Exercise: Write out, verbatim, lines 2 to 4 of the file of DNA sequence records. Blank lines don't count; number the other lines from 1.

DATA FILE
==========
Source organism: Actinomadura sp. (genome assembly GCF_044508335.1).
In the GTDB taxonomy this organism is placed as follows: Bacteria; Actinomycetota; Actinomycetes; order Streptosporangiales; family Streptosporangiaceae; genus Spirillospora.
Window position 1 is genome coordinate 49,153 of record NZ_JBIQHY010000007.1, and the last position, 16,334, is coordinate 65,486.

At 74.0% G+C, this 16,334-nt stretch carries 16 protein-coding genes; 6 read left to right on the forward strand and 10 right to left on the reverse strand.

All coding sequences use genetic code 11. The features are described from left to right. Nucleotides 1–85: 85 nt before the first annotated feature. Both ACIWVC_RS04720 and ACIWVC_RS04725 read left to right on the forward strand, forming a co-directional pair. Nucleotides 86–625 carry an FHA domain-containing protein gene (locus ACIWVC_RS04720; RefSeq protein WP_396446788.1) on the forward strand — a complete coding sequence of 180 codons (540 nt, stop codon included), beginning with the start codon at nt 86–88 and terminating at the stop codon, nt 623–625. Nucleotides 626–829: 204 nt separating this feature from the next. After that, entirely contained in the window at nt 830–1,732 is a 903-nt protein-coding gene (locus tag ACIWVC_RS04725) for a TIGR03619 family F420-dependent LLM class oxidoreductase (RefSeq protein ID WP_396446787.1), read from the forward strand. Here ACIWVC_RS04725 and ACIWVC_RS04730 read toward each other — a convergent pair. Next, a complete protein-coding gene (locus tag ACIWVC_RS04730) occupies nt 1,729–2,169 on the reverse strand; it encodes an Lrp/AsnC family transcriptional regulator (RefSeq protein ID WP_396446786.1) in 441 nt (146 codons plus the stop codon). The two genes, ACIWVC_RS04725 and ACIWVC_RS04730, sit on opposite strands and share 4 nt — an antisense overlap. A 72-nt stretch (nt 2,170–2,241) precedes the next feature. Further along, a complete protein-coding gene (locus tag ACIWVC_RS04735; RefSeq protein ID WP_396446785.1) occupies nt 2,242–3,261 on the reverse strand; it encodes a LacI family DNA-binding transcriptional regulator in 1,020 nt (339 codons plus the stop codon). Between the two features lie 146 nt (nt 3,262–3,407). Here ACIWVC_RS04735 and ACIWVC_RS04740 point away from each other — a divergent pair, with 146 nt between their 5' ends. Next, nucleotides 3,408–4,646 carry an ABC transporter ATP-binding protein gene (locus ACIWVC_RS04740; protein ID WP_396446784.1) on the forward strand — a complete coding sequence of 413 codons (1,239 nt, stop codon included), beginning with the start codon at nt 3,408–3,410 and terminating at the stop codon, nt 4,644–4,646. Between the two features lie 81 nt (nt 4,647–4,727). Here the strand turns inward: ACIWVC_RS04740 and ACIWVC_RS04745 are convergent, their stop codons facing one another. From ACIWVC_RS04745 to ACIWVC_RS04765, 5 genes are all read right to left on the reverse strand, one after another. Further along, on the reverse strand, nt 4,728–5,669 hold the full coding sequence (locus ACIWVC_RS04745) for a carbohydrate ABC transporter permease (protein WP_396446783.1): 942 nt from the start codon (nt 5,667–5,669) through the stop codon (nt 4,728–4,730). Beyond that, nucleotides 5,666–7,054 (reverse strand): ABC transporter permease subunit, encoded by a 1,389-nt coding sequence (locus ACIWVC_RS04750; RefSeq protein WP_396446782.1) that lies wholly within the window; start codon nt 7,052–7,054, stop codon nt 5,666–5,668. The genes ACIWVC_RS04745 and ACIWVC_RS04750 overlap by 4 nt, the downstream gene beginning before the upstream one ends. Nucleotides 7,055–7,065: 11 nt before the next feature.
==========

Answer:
In the GTDB taxonomy this organism is placed as follows: Bacteria; Actinomycetota; Actinomycetes; order Streptosporangiales; family Streptosporangiaceae; genus Spirillospora.
Window position 1 is genome coordinate 49,153 of record NZ_JBIQHY010000007.1, and the last position, 16,334, is coordinate 65,486.

At 74.0% G+C, this 16,334-nt stretch carries 16 protein-coding genes; 6 read left to right on the forward strand and 10 right to left on the reverse strand.